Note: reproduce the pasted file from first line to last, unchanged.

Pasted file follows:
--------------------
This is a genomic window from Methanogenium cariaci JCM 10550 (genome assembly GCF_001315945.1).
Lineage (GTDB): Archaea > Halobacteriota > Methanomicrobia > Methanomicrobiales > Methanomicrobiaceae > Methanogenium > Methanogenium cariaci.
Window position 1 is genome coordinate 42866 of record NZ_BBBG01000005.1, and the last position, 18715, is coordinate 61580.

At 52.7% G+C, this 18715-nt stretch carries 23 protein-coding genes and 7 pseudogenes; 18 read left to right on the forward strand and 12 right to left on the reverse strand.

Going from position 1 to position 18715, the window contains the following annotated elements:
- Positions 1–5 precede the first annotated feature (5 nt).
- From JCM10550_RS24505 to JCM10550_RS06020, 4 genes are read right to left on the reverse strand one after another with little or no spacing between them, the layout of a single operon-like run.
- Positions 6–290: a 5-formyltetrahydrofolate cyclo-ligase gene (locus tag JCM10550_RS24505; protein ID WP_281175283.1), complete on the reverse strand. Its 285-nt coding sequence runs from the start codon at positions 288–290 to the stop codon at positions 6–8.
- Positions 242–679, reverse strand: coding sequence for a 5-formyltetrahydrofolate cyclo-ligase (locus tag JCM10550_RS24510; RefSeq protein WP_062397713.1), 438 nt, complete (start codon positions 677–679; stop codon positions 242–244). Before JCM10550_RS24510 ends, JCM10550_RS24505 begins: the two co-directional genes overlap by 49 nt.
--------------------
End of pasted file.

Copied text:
This is a genomic window from Methanogenium cariaci JCM 10550 (genome assembly GCF_001315945.1).
Lineage (GTDB): Archaea > Halobacteriota > Methanomicrobia > Methanomicrobiales > Methanomicrobiaceae > Methanogenium > Methanogenium cariaci.
Window position 1 is genome coordinate 42866 of record NZ_BBBG01000005.1, and the last position, 18715, is coordinate 61580.

At 52.7% G+C, this 18715-nt stretch carries 23 protein-coding genes and 7 pseudogenes; 18 read left to right on the forward strand and 12 right to left on the reverse strand.

Going from position 1 to position 18715, the window contains the following annotated elements:
- Positions 1–5 precede the first annotated feature (5 nt).
- From JCM10550_RS24505 to JCM10550_RS06020, 4 genes are read right to left on the reverse strand one after another with little or no spacing between them, the layout of a single operon-like run.
- Positions 6–290: a 5-formyltetrahydrofolate cyclo-ligase gene (locus tag JCM10550_RS24505; protein ID WP_281175283.1), complete on the reverse strand. Its 285-nt coding sequence runs from the start codon at positions 288–290 to the stop codon at positions 6–8.
- Positions 242–679, reverse strand: coding sequence for a 5-formyltetrahydrofolate cyclo-ligase (locus tag JCM10550_RS24510; RefSeq protein WP_062397713.1), 438 nt, complete (start codon positions 677–679; stop codon positions 242–244). Before JCM10550_RS24510 ends, JCM10550_RS24505 begins: the two co-directional genes overlap by 49 nt.